Besides the many diverse costs resulting from our environmental damage to nature, we are now beginning to suffer a loss of reputation. Under a new category of study called “ecopsychology”, thinkers from a wide range of disciplines have started an honest and penetrating examination of mechanisms guiding our collective behaviour. The resulting image of humanity is not flattering. Words such as “psychopathic” are appearing, along with invented derivatives such as “ecopathic”, “ecopath” and “ecopathy”.

Ecopathy is derived from two Greek words, oikos for “house” and pathy for “sickness”, “disease” or “suffering”. The word is sobering because it recognizes that the deteriorating ecological condition of our planet is the direct result of an indifference and negligence in our human behaviour that we seem incapable of correcting, even though we have known for decades what to do and how to do it. The medical term for this condition is a pathology.

The origin of the term ecopathy may have emerged about 1979 from the reflections of environmentally conscious Buddhist scholars in the West who would have been comparing the importance of compassion in their tradition to its relative absence in humanity’s treatment of nature. The psychological and philosophical character of Buddhism would have noted that a cultural insensitivity to the well-being of the plants and animals surrounding us could be construed as a fundamental failure in awareness. As ecologies suffered increasing damage, this absence of empathetic connection would have become increasingly obvious. Although earlier Buddhist thinkers would not have used a term such as ecopathy to identify this condition, the modern use fits uncomfortably well.

The symptoms of ecopathy match the classic symptoms of psychopathy. Rather than applying to the social pathology of interpersonal relationships, however, the symptoms of ecopathy apply to our treatment of the natural world. The following characteristics that compare the behaviour of the ecopath to the psychopath are derived from the World Health Organization via two environmental writers, Derrick Jensen and Michael Harris:

• a callous unconcern for the feeling or well-being of other things in the environment;

• a gross and persistent attitude of irresponsibility and disregard for ecological norms, rules and obligations;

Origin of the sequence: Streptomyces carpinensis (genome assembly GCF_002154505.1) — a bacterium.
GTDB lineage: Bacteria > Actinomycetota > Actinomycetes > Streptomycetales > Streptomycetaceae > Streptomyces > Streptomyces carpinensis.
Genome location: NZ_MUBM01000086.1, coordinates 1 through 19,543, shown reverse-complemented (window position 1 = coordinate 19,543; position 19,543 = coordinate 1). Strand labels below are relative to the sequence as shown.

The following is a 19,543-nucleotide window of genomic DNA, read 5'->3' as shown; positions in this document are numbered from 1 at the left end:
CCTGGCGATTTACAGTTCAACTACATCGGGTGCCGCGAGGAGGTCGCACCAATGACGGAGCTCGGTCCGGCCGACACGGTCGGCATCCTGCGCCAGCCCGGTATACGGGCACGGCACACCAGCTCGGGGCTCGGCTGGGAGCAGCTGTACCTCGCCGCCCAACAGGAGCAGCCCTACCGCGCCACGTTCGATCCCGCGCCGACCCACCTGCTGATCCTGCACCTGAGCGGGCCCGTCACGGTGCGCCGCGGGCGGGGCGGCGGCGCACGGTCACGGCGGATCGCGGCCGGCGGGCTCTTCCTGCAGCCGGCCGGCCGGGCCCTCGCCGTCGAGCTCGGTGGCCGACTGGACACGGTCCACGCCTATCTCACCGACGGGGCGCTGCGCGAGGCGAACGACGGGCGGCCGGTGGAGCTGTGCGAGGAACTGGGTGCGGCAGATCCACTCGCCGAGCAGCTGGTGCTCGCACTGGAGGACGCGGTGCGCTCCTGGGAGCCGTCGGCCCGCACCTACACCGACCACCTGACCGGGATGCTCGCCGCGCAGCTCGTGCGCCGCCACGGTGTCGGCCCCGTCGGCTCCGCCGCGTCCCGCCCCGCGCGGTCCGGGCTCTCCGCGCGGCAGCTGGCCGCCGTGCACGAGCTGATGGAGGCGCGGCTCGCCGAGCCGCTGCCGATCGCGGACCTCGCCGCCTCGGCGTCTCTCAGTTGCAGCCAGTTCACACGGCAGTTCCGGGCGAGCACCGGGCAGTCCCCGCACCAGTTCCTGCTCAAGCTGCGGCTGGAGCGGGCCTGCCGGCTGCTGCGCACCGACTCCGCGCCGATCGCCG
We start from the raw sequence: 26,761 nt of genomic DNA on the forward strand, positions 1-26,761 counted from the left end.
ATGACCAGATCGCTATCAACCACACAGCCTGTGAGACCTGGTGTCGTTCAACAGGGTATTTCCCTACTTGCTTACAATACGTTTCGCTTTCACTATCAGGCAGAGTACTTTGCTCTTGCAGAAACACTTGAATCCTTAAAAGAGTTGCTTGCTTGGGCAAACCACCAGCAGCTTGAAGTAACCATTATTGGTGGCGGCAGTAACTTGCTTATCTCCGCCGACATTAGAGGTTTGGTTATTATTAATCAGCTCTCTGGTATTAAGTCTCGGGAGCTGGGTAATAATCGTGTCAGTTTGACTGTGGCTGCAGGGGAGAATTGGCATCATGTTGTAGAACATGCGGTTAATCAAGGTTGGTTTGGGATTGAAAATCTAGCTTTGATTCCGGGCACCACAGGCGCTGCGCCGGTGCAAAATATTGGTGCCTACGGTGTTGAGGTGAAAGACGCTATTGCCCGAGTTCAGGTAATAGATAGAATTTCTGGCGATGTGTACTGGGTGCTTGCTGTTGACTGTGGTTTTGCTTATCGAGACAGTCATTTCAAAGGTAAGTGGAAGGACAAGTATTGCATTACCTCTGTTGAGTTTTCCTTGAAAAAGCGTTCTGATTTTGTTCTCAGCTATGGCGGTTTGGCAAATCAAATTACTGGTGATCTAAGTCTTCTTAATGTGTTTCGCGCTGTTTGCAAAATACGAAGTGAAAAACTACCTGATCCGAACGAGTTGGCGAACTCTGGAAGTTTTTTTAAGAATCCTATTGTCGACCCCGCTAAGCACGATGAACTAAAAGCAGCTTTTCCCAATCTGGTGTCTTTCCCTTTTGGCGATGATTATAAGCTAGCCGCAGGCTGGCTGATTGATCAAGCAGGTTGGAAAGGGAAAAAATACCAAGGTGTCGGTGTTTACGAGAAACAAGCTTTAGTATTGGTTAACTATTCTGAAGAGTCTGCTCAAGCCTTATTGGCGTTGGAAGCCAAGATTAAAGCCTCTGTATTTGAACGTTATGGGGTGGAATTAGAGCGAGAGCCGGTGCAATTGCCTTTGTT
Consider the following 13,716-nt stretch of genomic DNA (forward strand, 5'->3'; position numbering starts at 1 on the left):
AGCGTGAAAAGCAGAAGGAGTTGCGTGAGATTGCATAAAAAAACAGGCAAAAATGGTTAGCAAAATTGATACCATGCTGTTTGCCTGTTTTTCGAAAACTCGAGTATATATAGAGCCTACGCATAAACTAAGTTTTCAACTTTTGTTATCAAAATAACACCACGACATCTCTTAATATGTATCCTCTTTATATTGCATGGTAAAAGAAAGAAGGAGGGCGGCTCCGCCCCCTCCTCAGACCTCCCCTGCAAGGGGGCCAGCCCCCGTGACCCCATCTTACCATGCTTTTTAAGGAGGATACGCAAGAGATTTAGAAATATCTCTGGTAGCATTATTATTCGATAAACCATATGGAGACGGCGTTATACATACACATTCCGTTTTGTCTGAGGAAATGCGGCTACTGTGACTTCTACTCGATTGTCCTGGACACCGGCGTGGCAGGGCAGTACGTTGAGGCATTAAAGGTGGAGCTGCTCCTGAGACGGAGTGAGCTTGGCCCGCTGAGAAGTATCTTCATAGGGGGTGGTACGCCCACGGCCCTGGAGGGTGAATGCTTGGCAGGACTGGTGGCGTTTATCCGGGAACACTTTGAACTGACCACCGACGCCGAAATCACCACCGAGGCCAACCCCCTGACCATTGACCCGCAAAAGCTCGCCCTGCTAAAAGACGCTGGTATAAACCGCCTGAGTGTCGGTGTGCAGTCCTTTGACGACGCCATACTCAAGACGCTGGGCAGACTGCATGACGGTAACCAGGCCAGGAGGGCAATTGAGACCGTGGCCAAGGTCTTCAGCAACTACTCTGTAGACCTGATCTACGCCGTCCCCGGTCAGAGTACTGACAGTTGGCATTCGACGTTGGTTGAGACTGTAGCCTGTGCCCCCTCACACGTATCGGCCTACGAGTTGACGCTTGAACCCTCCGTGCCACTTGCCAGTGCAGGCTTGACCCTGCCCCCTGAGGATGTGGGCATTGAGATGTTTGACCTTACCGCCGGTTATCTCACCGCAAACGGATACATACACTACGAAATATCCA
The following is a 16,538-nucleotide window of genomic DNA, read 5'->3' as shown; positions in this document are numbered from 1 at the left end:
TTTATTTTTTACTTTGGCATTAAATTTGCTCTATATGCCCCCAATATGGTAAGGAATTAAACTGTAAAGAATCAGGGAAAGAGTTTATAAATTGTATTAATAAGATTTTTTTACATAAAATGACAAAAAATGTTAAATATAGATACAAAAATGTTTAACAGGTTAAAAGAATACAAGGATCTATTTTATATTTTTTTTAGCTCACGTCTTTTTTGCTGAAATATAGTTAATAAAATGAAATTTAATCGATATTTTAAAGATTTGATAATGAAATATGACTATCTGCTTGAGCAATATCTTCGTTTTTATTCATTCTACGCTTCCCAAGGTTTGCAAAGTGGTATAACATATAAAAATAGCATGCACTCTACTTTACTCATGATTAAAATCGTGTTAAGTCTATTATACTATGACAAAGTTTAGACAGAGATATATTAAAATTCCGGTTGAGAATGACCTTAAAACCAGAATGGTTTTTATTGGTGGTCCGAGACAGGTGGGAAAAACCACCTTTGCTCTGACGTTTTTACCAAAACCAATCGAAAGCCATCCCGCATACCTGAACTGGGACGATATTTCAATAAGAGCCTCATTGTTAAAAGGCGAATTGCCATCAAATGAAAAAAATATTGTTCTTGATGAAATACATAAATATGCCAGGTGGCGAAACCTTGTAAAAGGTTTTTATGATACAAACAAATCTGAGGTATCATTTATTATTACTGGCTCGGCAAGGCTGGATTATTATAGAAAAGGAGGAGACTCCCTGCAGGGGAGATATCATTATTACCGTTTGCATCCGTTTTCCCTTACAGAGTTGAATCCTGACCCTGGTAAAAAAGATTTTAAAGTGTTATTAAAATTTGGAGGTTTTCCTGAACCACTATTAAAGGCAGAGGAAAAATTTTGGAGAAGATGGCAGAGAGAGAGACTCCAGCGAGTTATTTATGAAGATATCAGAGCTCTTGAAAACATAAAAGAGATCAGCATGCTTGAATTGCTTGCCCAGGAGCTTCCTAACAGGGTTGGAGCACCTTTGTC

• an incapacity to maintain enduring ecological relationships, but no difficulty in establishing them;

• a very low frustration tolerance and an equally low aggression threshold, with discharges that include violence toward the environment;

• an incapacity to feel guilt and to learn from experience, particularly from threats and punishments from nature;

• a distinct inclination to blame others or to invent implausible rationalizations for behaviour that has brought the culture into conflict with ecologies.

Such a diagnosis and comparison, of course, is a generalization with obvious inaccuracies. Many people are concerned about environmental issues — some are even alarmed — but, as a society, a culture and a civilization, we have not yet reached the critical mass of awareness that is able to recognize the symptoms, accept them as valid and thereby cure the pathology. Too many people are still oblivious or indifferent to the evolving environmental crisis, while others remain dismissive or even hostile to the existence of a problem — if they won’t acknowledge the problem, then they certainly won’t recognize the symptoms.

The symptoms of this disorder are many and varied. We have been cultivating them for centuries and millennia. They can be found throughout our mythology, religion, philosophy, psychology, sociology, economics, politics and technologies. Some may be hidden in the biochemical recesses of our genetics and brain functions.

These are the symptoms that are most worrisome because they may be traits entrenched in the cells and structure of our physiology, designed and nourished by the same evolutionary processes that made us. If ecopathy is more an indication of “who we are” than “what we do”, then the possibility of reform will be exponentially more difficult. How do we become who we are not? How do we remake ourselves to be compatible with the natural world out of which we grew if we have become who we are because of our incompatibility with it? If this incompatibility with nature is our distinctive quality, then how are we to integrate into an ecological system that is governed by immutable laws, that is limited by the finite, and that is brutally unforgiving of mistakes?

The uncomfortable answer to these questions may be that, like incurable psychopaths, we are incurable ecopaths, committed to an endless struggle against nature’s imposed limits because our narrow willfulness knows no other way. And so, while indifferent and oblivious to consequences, we will continue to use our ingenuity and cunning to do what we must to get what we want. The eventual outcome is hidden in the future. And we have no idea what this future will be.